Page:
Al salir de la consulta, Juan acude a la farmacia del hospital para recoger sus medicamentos y tiene que esperar  15 minutos para entregar la receta y otros 15 minutos para recibir los medicamentos. Posteriormente acude al laboratorio para realizarse los estudios solicitados pero le indican que los mismos se deben realizar el día siguiente a las siete de la mañana. Finalmente llega a su casa aproximadamente a la 2 de la tarde.

Para poder hacerse los exámenes, Juan debe solicitar permiso en su trabajo por un día más. Al día siguiente, acude al laboratorio. Después de 40 minutos de espera puede entregar la orden médica y pasa a la sala de  toma de muestras, donde es atendido 30 minutos después.  Al terminar se le informa que él o un familiar podrán recoger sus resultados a partir de las 2 de la tarde del día siguiente.

Al finalizar este largo trayecto, podemos concluir que:

  • Juan perdió por lo menos tres días de trabajo, lo cual afecta aún más su ya débil estado financiero.
  • Fue sometido de manera repetida a largos tiempos de espera.
  • Fue atendido brevemente.
  • No ha obtenido información ni educación sobre diabetes y autocuidado de su salud.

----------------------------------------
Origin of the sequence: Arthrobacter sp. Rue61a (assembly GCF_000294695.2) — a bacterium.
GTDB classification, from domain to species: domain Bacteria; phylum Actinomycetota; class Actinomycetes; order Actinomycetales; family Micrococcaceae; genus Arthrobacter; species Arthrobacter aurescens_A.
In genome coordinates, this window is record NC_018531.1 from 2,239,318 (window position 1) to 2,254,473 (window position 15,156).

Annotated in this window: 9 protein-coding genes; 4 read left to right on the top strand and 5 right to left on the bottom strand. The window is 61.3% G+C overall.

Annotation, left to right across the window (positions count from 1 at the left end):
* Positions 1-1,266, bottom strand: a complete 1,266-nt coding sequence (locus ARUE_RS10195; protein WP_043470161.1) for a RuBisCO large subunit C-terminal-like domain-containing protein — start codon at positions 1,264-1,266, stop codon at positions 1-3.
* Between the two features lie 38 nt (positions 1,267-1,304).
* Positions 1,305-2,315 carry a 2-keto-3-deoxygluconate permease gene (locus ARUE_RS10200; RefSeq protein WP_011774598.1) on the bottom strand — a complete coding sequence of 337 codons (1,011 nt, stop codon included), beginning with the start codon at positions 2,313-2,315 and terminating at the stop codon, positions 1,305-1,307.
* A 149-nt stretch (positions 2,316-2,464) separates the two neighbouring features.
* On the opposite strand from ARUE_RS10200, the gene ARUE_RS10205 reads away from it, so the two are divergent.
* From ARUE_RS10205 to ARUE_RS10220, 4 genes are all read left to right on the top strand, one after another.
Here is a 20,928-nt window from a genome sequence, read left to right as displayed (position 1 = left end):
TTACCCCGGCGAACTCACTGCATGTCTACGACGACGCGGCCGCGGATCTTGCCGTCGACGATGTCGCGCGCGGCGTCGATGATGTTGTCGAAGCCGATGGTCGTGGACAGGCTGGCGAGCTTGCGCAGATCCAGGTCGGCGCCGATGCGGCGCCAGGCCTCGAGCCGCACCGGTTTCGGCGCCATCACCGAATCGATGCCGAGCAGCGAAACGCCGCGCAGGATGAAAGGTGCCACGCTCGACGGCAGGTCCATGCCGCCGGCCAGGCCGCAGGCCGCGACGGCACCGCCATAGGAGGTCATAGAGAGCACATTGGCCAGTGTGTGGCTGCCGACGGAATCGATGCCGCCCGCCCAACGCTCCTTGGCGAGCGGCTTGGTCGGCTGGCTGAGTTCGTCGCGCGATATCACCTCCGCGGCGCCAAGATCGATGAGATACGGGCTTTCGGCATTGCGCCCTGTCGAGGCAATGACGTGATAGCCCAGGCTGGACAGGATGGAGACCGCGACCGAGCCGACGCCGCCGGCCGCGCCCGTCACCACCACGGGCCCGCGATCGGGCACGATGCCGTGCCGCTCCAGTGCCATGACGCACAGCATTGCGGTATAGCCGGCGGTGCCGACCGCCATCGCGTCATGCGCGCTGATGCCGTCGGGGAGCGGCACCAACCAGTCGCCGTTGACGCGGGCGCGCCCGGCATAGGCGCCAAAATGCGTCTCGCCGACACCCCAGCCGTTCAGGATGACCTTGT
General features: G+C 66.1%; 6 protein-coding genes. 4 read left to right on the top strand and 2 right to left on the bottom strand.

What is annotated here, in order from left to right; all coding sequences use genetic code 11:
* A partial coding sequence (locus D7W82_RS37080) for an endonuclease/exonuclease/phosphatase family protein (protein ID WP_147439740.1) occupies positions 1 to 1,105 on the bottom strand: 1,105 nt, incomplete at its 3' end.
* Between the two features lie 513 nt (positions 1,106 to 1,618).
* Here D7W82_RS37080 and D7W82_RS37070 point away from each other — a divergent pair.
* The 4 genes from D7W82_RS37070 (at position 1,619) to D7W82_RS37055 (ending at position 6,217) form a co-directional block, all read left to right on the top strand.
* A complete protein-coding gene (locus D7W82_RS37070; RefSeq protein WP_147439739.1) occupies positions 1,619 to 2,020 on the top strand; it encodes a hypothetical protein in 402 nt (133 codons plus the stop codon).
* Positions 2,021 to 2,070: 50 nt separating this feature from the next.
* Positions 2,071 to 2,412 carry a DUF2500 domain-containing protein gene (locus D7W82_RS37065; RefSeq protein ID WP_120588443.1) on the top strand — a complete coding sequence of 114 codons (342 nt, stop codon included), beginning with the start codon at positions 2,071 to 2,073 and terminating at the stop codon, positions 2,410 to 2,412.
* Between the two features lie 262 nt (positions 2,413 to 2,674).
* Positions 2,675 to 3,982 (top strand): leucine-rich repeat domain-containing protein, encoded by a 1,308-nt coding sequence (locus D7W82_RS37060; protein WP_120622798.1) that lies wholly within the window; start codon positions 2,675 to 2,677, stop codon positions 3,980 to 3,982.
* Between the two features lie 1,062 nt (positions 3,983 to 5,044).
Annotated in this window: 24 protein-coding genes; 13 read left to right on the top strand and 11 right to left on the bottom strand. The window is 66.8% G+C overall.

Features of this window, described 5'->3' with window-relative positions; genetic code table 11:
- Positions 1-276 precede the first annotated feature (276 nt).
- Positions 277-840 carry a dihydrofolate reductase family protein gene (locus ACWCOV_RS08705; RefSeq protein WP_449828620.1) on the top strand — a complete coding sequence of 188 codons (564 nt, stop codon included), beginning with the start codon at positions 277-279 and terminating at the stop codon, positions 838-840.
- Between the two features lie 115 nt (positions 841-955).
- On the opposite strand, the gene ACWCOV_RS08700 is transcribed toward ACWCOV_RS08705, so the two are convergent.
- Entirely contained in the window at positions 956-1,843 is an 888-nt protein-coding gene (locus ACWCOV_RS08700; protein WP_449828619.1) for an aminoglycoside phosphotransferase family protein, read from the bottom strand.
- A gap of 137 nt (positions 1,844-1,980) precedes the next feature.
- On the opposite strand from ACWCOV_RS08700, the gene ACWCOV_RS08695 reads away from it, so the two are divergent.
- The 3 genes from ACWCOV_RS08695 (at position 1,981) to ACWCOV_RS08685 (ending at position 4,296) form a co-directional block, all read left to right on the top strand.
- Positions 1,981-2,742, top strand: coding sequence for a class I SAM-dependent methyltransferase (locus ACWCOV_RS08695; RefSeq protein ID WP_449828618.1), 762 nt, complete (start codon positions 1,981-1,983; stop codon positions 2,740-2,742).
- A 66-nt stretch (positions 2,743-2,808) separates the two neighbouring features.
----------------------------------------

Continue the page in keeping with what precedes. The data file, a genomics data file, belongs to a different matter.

• No ha tenido una evaluación ni completa ni multidisciplinaria.
  • No tendrá un control adecuado de la glucosa, pues en la posta de salud más cercana a su domicilio no cuentan con lo necesario para realizar su monitoreo de glucosa periódico y si cuentan con este recurso el paciente deberá pagar dinero por cada control, ya que su seguro de salud no cubre éste servicio.
  • Deberá esperar aproximadamente dos meses para la siguiente consulta médica.

Si bien este caso es lamentable existen situaciones aún más complicadas. Por ejemplo, si Juan fuera un habitante de una zona rural se enfrentaría a más limitaciones como la falta de personal médico en la posta de salud cercana, la lejanía del hospital más próximo que puede estar a varias horas o incluso días de viaje, y un acceso mucho más limitado a medicamentos, que deberá adquirir en alguna ciudad cercana. Si Juan fuera analfabeto o tuviera un nivel de educación muy escaso tendría mayor dificultad para comprender las instrucciones brindadas y navegar el complejo sistema de salud.

Por otro lado, si Juan contara con los recursos económicos necesarios para acceder al sistema de salud privado, podría obtener una atención médica en menos tiempo (ver figura 1), aunque la calidad de la misma no sea necesariamente superior. Estos datos reflejan las inequidades en el acceso a los servicios de salud que se da en países de bajos y medianos ingresos económicos como el Perú.



* La información para construir la Figura 1 se ha elaborado en base a la técnica de observación participante y tomando como referencia información de dos estudios de investigación3,4